But to make explicit the main features of that harmonizing nature and society, of that making democracy “real” in the sense of “true” and in the sense of “royal” as well12 becoming so individuals and kings 君人, is something that goes beyond the scope of these lines.
1 In order to translate the Chinese characters we have made use of P. Ceinós (2006), Manual de Escritura de los Caracteres Chinos (Madrid); L. Li (1993), Tracing the roots of Chinese Characters: 500 cases(Beijing) and W.Mcnaughton, Y. Li (1999), Reading & Writing Chinese(Singapore: Traditional Character Edition).
2 Regarding the relation of the 儒/rúwith the rainmaking rituals, vid. Xingzhong 2001: 41.
3 An expression that we will use here because of its commodity and extensive use, although we must understand that it incorporates the meanings we have just pointed out.
4 In Greek mythology, Gea would be the equivalent representation.
5 Vid. for example, the second chapter of F. de Coulanges (1979), La ciudad Antigua(Barcelona), p. 51.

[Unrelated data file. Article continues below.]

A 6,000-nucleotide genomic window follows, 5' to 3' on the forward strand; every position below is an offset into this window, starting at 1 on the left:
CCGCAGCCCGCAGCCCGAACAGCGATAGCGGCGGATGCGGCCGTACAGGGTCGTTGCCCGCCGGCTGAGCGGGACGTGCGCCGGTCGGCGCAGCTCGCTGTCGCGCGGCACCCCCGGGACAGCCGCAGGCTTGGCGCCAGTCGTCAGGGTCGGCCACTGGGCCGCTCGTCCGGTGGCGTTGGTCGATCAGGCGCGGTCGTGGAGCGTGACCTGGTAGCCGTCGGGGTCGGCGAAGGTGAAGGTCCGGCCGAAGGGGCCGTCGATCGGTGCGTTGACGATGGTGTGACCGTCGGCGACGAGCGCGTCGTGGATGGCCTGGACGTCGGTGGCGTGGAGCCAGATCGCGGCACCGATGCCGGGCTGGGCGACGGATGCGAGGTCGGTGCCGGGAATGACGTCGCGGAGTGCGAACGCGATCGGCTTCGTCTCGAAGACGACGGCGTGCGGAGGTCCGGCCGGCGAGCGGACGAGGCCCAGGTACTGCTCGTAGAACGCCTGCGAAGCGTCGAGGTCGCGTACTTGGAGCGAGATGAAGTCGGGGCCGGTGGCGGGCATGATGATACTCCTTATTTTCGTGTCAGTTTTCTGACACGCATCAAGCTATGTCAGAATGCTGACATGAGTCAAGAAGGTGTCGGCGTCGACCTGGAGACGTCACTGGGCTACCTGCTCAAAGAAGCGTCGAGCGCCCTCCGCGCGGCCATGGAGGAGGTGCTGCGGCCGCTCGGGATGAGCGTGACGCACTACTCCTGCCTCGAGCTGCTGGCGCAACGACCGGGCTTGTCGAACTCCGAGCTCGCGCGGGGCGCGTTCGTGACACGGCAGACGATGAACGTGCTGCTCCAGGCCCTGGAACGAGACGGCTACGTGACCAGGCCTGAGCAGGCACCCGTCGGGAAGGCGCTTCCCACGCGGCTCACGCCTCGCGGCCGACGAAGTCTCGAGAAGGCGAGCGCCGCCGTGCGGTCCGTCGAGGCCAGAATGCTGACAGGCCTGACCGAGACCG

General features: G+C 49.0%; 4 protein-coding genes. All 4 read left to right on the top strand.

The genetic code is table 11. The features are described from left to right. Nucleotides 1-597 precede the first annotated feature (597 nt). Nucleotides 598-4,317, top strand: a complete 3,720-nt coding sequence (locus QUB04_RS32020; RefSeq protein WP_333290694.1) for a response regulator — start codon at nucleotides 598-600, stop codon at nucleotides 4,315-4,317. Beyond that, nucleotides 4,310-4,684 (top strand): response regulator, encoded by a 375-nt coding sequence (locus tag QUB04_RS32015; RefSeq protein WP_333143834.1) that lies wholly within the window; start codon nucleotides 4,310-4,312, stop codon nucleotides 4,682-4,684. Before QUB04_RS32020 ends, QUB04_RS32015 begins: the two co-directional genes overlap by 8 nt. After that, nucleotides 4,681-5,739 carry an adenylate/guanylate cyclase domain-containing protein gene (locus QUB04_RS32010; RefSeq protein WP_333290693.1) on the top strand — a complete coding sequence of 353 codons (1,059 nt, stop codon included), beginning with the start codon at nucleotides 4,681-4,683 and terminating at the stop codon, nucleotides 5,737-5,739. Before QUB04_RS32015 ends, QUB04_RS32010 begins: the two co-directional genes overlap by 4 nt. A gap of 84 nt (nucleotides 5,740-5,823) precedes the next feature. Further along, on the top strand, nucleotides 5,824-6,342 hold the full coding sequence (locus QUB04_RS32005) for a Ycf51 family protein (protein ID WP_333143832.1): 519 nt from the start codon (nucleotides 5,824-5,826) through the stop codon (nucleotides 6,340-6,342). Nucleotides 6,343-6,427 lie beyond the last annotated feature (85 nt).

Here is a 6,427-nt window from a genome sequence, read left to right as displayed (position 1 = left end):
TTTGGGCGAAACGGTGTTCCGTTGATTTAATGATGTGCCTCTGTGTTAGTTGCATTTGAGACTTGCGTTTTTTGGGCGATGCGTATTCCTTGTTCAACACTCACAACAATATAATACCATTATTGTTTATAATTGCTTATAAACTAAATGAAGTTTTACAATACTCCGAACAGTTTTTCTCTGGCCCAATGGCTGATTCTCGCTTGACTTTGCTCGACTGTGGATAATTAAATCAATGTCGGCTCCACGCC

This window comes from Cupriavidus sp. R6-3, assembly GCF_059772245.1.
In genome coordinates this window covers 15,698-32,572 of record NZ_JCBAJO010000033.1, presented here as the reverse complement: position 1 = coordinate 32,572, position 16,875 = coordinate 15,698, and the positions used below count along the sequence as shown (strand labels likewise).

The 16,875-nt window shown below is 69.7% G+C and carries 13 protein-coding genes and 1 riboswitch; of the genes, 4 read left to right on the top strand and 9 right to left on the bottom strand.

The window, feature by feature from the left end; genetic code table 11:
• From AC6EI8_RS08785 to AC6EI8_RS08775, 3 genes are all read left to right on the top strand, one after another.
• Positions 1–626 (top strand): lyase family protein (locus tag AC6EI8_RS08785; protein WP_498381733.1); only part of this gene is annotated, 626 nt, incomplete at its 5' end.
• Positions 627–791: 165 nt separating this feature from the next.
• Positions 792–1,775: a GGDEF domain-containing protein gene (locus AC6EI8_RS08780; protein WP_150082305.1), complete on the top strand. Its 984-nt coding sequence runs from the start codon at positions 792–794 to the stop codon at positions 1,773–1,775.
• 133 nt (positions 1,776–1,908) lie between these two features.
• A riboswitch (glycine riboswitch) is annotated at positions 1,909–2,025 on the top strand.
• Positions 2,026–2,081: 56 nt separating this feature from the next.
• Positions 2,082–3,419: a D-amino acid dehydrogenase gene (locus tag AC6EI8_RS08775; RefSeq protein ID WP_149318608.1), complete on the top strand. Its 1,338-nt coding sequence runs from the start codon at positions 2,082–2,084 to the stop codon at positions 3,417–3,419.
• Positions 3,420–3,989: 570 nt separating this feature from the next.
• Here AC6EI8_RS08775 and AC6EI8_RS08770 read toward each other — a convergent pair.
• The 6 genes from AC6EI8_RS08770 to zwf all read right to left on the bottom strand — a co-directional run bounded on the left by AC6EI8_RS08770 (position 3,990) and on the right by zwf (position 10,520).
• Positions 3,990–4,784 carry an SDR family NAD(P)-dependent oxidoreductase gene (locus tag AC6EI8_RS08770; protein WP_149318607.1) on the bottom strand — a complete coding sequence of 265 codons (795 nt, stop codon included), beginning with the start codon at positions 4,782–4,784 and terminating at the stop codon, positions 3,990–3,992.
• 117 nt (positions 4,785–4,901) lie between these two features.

6 Vid.Diccionario Ilustrado Latino-Español, Español-Latino(Barcelona 1971), p. 288.
7 Vid. the introduction of R. Wilhem to Lao Tse (2009), Tao Te King(Barcelona), p. 8 and J. Vilá (2006), Introducción al YIJING. El libro de los cambios(Girona).
8 One of the worst insults that can be aimed at any Chinese person, man or woman, is: 小人.
9 Vid. L.Lanciotti (1971),¿Qué ha dicho verdaderamente Confucio? (Madrid), p. 61; A. Cheng,cit., p. 60, and B.W. Van Norden (2002),Introduction, in Confucius and the Analects(Oxford: New Essays), p. 25. The term appears also in Lao Tse (2006),Tao Te King(Madrid), p. 82, and plays a central role in I. Ching.
10 H. Smith (2001),Las religiones del mundo(Barcelona), p. 189.
11 Referring to the article 87.3 of the current Spanish Constitution.
12 In Spanish, the word “real” has both senses: true and royal.